Electronic cigarettes will now be regulated much like tobacco
cigarettes and their sale to children banned, according to a new federal
rule issued Thursday.
Under the rule, the U.S. Food and Drug Administration
would have to approve all tobacco products not currently regulated that
hit stores after February 2007. The e-cigarette industry was virtually
non-existent before then.
Premium, hand-rolled cigars, as well as
hookah and pipe tobacco, are also included in the new regulation, which
federal officials call "historic." The rule prohibits selling "covered
tobacco products" to people younger than 18, and buyers must show photo
ID. It also requires health warnings be displayed on cigarette tobacco,
roll-your own tobacco, and covered tobacco product packages and in
advertisements; and bans free samples and the sale of covered products
in vending machines not located in adult-only facilities.
Tobacco Control Act of 2009 sets Feb. 15, 2007, as the latest date by
which all tobacco products would have to have to be grandfathered
in. Mitch Zeller, head of the FDA's Center for Tobacco Products, has
said publicly that he couldn't choose a later date, although industry
That means nearly every e-cigarette on the
market — and every different flavor and nicotine level — would require a
separate application for federal approval. Each application could cost
$1 million or more, says Jeff Stier, an e-cigarette advocate with the
National Center for Public Policy Research and industry officials.
An amendment to appropriations legislation working its way through
the House would change the date so more e-cigarettes would be
grandfathered in. White House Press Secretary Josh Earnest
said Thursday that President Obama "takes a very dim view of attaching
ideological riders to appropriations bills," but stopped short of
threatening a veto of any legislation.
The proposed rule was
released more than two years ago, in April 2014, and the final
rule gives the industry two additional years to comply. The industry
will have had "plenty of time to submit their applications," says Robin
Koval, CEO of the Truth Initiative, an anti-tobacco health group.
stores have to comply with the rule in about three months (90 days from
its publication May 10), and Zeller says contractors tasked with
enforcement will be ready to "hit the ground running" on Day 91.
Koval says "it's perfectly reasonable" that people should know what's in something that "you inhale into your lungs."
Ellen Hahn, a professor at the University of Kentucky College of Nursing
and co-chair of the UK Tobacco-free Task Force, said the new rule is a
good first step toward controlling e-cigarettes. "From a health
perspective, to reduce the social acceptance of them is good because
frankly, it's the wild, wild West out there," she says. "Vape stores are
She says so-called "vaping" can get kids hooked on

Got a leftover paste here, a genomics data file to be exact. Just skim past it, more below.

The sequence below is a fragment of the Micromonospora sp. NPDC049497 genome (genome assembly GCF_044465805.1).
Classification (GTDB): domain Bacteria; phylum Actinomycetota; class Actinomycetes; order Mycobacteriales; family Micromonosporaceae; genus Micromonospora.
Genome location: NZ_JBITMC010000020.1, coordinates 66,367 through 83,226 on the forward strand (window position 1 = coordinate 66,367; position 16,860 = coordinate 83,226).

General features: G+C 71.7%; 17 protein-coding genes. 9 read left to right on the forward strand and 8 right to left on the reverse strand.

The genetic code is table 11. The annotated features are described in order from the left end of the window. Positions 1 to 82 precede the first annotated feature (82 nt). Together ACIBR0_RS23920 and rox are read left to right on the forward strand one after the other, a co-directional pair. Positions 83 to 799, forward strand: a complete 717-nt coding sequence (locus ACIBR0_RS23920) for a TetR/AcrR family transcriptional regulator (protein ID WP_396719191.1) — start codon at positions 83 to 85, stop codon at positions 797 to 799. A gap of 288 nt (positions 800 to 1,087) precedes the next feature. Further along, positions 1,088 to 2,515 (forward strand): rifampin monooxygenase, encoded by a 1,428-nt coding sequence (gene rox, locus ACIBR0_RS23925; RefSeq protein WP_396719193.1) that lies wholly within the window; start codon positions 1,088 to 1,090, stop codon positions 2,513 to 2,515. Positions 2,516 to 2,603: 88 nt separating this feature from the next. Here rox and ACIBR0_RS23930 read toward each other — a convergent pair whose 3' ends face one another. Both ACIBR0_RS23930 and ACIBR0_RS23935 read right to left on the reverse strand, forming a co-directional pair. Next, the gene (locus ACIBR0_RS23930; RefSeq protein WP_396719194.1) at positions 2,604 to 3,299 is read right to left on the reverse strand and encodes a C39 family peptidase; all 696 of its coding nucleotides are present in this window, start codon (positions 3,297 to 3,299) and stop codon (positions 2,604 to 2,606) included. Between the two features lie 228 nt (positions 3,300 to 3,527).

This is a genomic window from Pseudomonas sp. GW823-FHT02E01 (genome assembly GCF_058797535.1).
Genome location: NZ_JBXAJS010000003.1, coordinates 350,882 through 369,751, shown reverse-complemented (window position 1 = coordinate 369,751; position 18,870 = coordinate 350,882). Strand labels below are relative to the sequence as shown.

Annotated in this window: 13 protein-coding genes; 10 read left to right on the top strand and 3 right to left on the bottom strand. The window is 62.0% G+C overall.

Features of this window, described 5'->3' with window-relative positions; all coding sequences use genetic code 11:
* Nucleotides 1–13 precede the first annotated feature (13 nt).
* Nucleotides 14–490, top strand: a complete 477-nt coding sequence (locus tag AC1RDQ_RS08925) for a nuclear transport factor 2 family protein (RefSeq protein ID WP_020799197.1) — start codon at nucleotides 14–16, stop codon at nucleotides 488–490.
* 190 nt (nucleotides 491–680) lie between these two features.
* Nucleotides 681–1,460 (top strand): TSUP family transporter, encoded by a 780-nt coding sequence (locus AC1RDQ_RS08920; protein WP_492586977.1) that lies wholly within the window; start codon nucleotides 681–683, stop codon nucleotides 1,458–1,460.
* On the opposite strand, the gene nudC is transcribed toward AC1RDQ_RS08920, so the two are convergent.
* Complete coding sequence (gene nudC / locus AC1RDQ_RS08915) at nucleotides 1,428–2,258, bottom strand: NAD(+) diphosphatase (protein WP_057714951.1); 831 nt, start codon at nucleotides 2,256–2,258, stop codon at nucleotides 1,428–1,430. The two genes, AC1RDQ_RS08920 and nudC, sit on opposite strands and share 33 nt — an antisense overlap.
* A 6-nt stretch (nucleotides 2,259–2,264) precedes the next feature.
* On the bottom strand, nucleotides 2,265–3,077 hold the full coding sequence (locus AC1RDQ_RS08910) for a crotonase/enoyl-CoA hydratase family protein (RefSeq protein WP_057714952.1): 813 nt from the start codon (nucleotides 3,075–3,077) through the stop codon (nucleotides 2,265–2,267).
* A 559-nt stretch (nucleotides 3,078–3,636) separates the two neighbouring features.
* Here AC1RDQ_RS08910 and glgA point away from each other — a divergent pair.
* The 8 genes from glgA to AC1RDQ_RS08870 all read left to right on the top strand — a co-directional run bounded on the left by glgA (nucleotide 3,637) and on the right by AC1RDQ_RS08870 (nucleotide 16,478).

nicotine and threatens to prolong "the tobacco epidemic." E-cigarette
use has been rising steadily, especially among youth. According to the
U.S. Centers for Disease Control and Prevention,
e-cigarette use among high school students rose from 1.5% in 2011 to
16% in 2015. Federal health officials estimate that about 3 million
middle and high school students use e-cigarettes.
president of the Campaign for Tobacco-Free Kids, says the rule announced
Thursday falls short in protecting children because it doesn't restrict
the use of sweet e-cigarette flavors such as gummy bear and cotton
candy even though the FDA's own data show flavors play a big role in
Industry experts say treating e-cigarettes, which don't
contain tobacco, the same as cigarettes could lead to such onerous and
costly approval that all but the largest tobacco companies would be
forced out of the market — and possibly those companies, too. Zeller
says he expects consolidation in the number and type of products and
The Tobacco Control Act requires the FDA to use
science to weigh the potential benefits of e-cigarettes against any
potential health risk for both individual users and the whole
population, which Stier says would be all but impossible.
That could force e-cigarette smokers back to regular cigarettes, he says.
help people trying to quit smoking, says Patricia Kovacevic, general
counsel and chief compliance officer at e-cigarette manufacturer
Nicopure. She and other e-cigarette advocates cited a Royal College of Physicians' report last week that showed e-cigarettes' benefits.
Department of Health and Human Services Secretary Sylvia Burwell says, "There are many other cessation tools available."
Koval agrees that e-cigarettes "are dramatically less harmful" than regular cigarettes.
"But they're not without harm," she says. "It would be hard to make a product more harmful or toxic than cigarettes."
Contributing: Gregory Korte